• Large sites: You can choose to move larger sites one section at a time. This can make it easier to monitor, detect, and fix problems faster.

Keep in mind the following:

  • Use server side permanent redirects if technically possible. Although Googlebot supports several kinds of redirects, we recommend that you use HTTP permanent redirects if possible, such as 301 and 308.
  • Avoid chaining redirects. While Googlebot can follow up to 10 hops in a "chain" of multiple redirects (for example, Page 1 > Page 2 > Page 3), we advise redirecting to the final destination directly. If this is not possible, keep the number of redirects in the chain low, ideally no more than 3 and fewer than 5. Chaining redirects adds latency for users, and not all user agents and browsers support long redirect chains.

Start the site move

Once the URL mapping is accurate and you finalized the plan for how you're going to redirect, you're ready to move.

  1. Implement or turn on the redirects: depending on your decisions your redirect strategy, this might mean you push an update to your server configuration files or you update your CMS, likely with custom code.
  2. Check the rel="canonical" link annotations and robots meta rules: Once the redirects are active, ensure that the rel="canonical" link annotations on the new site are using the new URLs. Similarly, if you added noindex robots meta rules to the new site to avoid prematurely indexing the new URLs, make sure to update them.
  3. Test the redirects. You can use the URL Inspection Tool for testing individual URLs, or command line tools or scripts to test large numbers or URLs.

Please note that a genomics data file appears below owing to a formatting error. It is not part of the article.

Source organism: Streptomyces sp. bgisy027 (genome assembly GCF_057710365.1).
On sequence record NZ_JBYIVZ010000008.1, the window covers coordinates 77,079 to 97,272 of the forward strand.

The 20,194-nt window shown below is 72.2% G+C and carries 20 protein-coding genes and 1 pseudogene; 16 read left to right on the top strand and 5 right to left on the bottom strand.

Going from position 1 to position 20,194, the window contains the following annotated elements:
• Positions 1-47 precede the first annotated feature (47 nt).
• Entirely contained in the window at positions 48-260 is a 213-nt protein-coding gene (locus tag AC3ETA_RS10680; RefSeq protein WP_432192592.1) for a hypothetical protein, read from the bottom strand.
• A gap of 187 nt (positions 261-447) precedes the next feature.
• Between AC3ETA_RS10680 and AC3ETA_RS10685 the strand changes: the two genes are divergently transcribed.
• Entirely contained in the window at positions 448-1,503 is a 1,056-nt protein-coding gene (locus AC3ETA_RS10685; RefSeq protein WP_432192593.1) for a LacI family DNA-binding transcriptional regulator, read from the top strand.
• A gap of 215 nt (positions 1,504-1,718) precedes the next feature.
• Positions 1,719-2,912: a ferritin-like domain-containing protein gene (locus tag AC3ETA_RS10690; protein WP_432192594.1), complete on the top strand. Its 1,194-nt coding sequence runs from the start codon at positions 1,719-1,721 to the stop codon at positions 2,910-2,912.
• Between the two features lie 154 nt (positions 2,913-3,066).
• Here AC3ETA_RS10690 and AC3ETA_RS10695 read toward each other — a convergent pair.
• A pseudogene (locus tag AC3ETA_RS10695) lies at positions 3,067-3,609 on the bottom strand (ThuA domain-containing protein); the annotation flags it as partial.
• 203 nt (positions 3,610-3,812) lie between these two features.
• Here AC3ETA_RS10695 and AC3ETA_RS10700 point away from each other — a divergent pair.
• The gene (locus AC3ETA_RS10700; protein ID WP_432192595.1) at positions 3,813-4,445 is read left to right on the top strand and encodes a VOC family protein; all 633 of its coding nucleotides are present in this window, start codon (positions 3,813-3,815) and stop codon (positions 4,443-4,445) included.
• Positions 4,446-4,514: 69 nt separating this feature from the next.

4. Submit a Change of Address in Search Console for the old site.
  5. Keep the redirects for as long as possible, generally at least 1 year. This timeframe allows Google to transfer all signals to the new URLs, including recrawling and reassigning links on other sites that point to your old URLs.

    From users' perspective, consider keeping redirects indefinitely. However, redirects are slow for users, so try to update your own links and any high-volume links from other websites to point to the new URLs.

  6. Submit the new sitemap in Search Console. This will help Google learn about the new URLs. At this point you can remove your old sitemap, since Google will use the new sitemap going forward.

The time it takes Googlebot and our systems to discover and process all URLs in the site move depends on how fast your servers are and how many URLs are involved. As a general rule, a small to medium-sized website can take a few weeks for most pages to move, and larger sites take longer. The speed at which Googlebot and our systems discover and process moved URLs depends on the number of URLs and the server speed.

Immediately after the site move is started, try to update as many links as possible to improve the user experience and reduce your server load. These include:

  • Internal links: based on the URL mapping you previously created, replace all URLs that pointed to your own pages.
  • External links: Try to contact the sites in the saved list of sites linking to your current content, asking them to update their links to your new site. Consider prioritizing your efforts by the number of inbound visits for each link.
  • Profile links such as from Facebook, Twitter, and LinkedIn.
  • Ad campaigns to point to the new landing pages.

Monitor traffic

Once you've started the site move, monitor how the user and crawler traffic changes on the new site and also the old site. Ideally the traffic on the old site will go down, while on the new site the traffic goes up. You can monitor user and crawler activity on the sites with Search Console and other tools.

Use Search Console to monitor traffic

Many features of Search Console help you monitor a site move, including: